Eviction Frequently Asked Questions (FAQ)
What is a money judgment?
- Every eviction suit has two components. The first and usually most important is possession of the property. Secondly, we also seek for you all rent you are due through the date of the judgment. The second portion is commonly called a "money judgment."
What do I do with the stuff the tenant leaves in the property?
- You are required by law to store the tenant's property for fifteen days after the Sheriff performs the lock out. Most landlords prefer to store the property at the rental unit, but the law only requires that it be stored in a safe place. After the fifteenth day, you may keep or throw away all property worth less than $300.00. Property worth $300.00 or more must be auctioned pursuant to a legal procedure and the proceeds, after the cost of the auction, given to the county. The law is unclear if each item has to be worth over $299.99, or all of the property added together worth over $299.99. If you are uncertain you should have an appraiser appraise the property before throwing it away.
- During the fifteen days, if the tenant requests return of the property, the landlord must, at a reasonable day and time, allow the tenant to remove the property. If the tenant cannot reasonably remove all the property at this time, then another time must be arranged.
- This procedure does not apply if the tenant is not removed by the Sheriff or if someone else's property is left on the property.
What do I do with the tenants property if the tenant moves out not by the Sheriff?
- There is a separate optional procedure in this case. The landlord gives notice to the tenant of the property left at the rental unit and also describes the property. If the tenant does not retrieve the property, you may keep or throw away all property worth less than $300.00. Property worth $300.00 or more must be auctioned pursuant to a legal procedure and the proceeds, after the cost of the auction, given to the county. The law is unclear if each item has to be worth over $299.99, or all of the property added together worth over $299.99. If you are uncertain you should have an appraiser appraise the property before throwing it away.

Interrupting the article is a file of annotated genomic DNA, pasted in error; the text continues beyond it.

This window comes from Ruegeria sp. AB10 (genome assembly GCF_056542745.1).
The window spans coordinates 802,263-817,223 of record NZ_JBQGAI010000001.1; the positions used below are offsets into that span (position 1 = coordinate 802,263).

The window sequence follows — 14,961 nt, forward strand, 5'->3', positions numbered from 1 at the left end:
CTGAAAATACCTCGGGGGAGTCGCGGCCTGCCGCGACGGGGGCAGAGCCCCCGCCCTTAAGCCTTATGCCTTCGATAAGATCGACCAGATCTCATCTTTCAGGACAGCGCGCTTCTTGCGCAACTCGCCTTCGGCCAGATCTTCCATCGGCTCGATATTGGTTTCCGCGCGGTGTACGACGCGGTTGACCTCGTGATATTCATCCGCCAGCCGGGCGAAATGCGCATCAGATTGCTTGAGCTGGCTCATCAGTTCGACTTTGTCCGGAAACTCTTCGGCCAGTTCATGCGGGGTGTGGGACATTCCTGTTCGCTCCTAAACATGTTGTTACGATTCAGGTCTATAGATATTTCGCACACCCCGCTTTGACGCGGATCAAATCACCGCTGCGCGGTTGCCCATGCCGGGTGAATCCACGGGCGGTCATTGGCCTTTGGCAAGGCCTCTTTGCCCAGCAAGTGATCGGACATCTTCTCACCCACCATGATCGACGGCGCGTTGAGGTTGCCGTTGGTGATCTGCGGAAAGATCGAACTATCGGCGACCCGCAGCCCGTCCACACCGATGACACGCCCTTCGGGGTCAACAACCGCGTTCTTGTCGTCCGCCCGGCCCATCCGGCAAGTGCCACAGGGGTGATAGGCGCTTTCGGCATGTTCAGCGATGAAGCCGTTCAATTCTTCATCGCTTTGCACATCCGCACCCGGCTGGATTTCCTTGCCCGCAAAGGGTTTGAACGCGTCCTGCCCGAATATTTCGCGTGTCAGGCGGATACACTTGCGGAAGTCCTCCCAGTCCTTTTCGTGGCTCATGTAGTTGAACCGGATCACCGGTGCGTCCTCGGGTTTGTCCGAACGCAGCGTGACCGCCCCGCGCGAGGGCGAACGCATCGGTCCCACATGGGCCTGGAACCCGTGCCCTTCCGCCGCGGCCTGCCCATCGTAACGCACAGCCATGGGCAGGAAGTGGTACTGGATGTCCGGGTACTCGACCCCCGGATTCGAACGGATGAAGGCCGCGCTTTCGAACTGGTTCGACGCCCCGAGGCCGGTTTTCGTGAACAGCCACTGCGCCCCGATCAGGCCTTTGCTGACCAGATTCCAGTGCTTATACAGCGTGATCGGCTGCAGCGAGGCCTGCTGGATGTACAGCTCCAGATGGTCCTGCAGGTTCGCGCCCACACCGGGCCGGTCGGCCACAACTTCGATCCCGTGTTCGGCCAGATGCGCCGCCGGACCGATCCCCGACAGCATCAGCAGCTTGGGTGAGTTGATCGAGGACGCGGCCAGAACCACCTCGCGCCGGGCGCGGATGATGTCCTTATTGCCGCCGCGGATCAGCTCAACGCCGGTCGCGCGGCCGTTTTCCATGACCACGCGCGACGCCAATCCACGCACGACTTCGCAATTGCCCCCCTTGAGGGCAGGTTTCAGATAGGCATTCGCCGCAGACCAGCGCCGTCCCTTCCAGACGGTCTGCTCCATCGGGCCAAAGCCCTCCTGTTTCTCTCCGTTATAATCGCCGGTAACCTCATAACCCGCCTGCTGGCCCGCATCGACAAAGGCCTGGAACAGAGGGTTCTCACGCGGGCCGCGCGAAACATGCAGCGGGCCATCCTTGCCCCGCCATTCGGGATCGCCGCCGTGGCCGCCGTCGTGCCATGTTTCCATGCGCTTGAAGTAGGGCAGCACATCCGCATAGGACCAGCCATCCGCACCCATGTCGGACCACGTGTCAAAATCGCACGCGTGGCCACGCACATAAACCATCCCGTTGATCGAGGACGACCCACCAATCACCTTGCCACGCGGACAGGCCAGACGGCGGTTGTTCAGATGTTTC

What do I do with the tenants security deposit?
- You are entitled to deduct from the security deposit all sums you are owed by the tenant. You are required to account to the tenant for all sums you deduct, and return the balance of the security deposit to the tenant.
- Before the tenant moves out you must give the tenant an opportunity to inspect the property with you. At this time you must list to the tenant all the items the tenant must repair, or you will deduct the cost from the security deposit.
- Landlords are entitled to deduct the cost of repairing any item in the rental unit. However, a Landlord is not allowed to deduct "reasonable wear and tear." What is "reasonable wear and tear" depends on the circumstances. For example, repainting the rental unit after the tenant was in the unit five years would be reasonable wear and you would not be able to deduct this from the security deposit. Repainting the rental unit after a year, because the tenant was dirty, would not be reasonable wear, so you could deduct this amount from the security deposit.
Where do I mail the tenants accounting and security deposit?
- You mail this to the tenant's last known address, even if this is your rental unit.
- A stalling tactic of tenants is to file bankruptcy, however, this is rare. Once a tenant has filed bankruptcy, we can take no further action on the eviction until after we have received permission from the bankruptcy court. It typically will take us about four weeks to receive this permission. There is an additional charge.
- It is not required that you ask for the bankruptcy court's permission. You can wait until the bankruptcy concludes. Many bankruptcies are terminated by the bankruptcy court in a few months, but many end much later. Once the bankruptcy is over, we can restart the eviction where we left off.
This information is only certain to be true in the Antelope Valley of California. While these FAQs are generally true, they have not been checked against such things as local county or local Court rules except in the Antelope Valley. If you are anywhere other than in the Antelope Valley, you should check with local Counsel before making any plans based on this information.